Lack of Will Leads to Family Dispute in Court

3rd January 2019 By Alireza Nurbakhsh

When a man’s first wife died, he inherited her share of the property they had owned jointly. At the time, he was living with his third wife, and the couple remained together for a further 28 years until his death in 1990.

He died without making a will and without taking any steps to transfer the legal interest in the property into his and his wife’s joint names.

Circumstances like this are ripe for a dispute to arise, and in this case the family ended up fighting it out in court.

The man’s widow claimed that the house should belong to her. If not, she believed various other claims against his estate were appropriate. If none of those claims were valid, however, she argued that she would have a claim under the Inheritance (Provision for Family and Dependants) Act 1975, which exists to provide for those who are financially dependent on someone who dies without making sufficient provision for them in their will. Under the laws of intestacy, a widow was at that time entitled to a statutory legacy of £75,000 plus a half interest in the balance of the estate.

The outcome was a judgment that ran to 84 paragraphs, in which the High Court ruled that there was a claim to consider regarding financial dependence, but rejected the other claims.

Source: Concious

Latest News

Misled Mother to Lose Home

23rd January, 2019 By Alireza Nurbakhsh

It may sound overcautious to say so, but it is always worth taking legal advice before entering into any significant arrangement, even when it is with a trusted member of the family. Failing to do so has proved to be an expensive lesson for a woman who has now lost her home as a result of an agreement she entered into with her son. The facts were straightforward. The woman's son needed money and persuaded his mother to let him take out a mortgage on her home. In order to accomplish...

CGT Net Tightens for Homeowners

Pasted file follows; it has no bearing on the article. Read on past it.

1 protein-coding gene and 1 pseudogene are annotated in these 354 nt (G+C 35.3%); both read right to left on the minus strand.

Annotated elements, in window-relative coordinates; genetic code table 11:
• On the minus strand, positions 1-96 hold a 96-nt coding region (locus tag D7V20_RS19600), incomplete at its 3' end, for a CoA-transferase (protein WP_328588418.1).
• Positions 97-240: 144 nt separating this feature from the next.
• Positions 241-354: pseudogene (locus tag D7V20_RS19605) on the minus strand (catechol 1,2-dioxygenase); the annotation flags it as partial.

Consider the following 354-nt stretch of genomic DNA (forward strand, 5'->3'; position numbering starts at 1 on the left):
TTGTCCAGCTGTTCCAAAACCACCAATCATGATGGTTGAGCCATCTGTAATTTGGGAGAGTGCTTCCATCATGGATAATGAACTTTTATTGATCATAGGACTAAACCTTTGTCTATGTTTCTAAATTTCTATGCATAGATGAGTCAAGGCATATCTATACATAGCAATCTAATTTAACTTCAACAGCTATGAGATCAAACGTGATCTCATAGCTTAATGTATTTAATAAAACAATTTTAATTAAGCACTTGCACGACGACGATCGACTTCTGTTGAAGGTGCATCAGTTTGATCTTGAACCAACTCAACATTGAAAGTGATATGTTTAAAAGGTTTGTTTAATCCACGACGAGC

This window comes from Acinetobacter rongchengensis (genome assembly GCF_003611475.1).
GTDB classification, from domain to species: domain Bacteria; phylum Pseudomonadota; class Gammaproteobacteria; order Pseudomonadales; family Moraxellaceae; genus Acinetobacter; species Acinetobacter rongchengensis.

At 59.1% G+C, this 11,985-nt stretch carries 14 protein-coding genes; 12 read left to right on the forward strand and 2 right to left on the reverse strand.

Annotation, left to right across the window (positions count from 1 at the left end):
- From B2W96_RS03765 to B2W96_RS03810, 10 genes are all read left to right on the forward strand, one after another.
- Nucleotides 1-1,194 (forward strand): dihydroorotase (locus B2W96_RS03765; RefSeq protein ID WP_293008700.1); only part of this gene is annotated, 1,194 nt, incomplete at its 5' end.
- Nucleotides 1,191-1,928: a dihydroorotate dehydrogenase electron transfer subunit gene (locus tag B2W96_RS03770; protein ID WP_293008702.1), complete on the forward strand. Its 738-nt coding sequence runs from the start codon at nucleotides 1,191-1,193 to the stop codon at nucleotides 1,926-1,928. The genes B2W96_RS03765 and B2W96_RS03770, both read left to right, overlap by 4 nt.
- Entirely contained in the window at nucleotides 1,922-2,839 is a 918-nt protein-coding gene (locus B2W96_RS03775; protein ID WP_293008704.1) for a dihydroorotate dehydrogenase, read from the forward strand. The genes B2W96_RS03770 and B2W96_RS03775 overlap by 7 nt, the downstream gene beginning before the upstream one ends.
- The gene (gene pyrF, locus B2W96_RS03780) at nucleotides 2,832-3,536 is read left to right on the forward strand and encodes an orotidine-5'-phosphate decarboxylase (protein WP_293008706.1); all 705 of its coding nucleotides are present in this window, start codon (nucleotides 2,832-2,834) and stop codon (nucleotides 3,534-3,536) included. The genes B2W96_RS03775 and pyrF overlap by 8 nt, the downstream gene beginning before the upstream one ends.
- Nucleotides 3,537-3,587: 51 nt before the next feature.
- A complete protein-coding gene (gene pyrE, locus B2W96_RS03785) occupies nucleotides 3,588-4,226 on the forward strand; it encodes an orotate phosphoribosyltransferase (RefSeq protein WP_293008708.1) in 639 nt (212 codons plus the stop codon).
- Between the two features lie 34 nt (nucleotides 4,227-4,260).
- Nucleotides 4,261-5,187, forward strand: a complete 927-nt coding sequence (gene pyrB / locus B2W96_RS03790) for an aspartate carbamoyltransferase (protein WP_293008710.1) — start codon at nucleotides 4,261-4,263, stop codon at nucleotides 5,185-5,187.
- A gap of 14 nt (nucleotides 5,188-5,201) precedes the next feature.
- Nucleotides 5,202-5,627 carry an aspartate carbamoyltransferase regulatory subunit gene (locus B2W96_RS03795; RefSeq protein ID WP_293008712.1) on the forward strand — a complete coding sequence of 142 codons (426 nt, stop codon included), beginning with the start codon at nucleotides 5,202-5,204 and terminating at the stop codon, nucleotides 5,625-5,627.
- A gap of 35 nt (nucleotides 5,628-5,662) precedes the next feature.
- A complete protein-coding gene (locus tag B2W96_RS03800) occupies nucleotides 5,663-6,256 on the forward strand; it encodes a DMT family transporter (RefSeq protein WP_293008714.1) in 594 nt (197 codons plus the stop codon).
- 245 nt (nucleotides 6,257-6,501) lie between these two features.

21st January, 2019 By Alireza Nurbakhsh

The recent Budget contained an announcement that will be unwelcome news for some property owners. The sale of a person's principal private residence has always received favourable treatment for Capital Gains Tax (CGT) purposes. Normally such sales are exempt from CGT. The relief has traditionally extended to properties which have been the main residence of the owner for only a part of the period of ownership. In such cases, the gain on the sale of the property is apportioned on a time basis between the period it was used as the...

Probate Charges to be Increased for Larger Estates

17th January, 2019 By Alireza Nurbakhsh

Proposals to link the cost of being granted probate over an estate valued at more than £5,000 (currently fixed at £215 for those applying individually or £155 if applying through a solicitor) to the value of the estate were announced in 2017 but were quickly dropped amidst a storm of protest. That, however, was not the end of the matter, because the proposals have been brought back in modified form. Under the new plans, those with an estate worth less than £50,000 will have probate granted without charge, but a...

Leasehold Reform Consultation Ends

15th January, 2019 By Alireza Nurbakhsh

The leasehold system in the UK has been crying out for reform for years, and the Government has decided to tackle the issues through the medium of a new consultation paper called 'Fixing our broken housing market'. The chief target for the Government has been the use of leaseholds for the sale of new properties, which is seen as a way that developers can receive a passive income as well as their development profit. One of the solutions to this problem will be capping the ground rent per property at...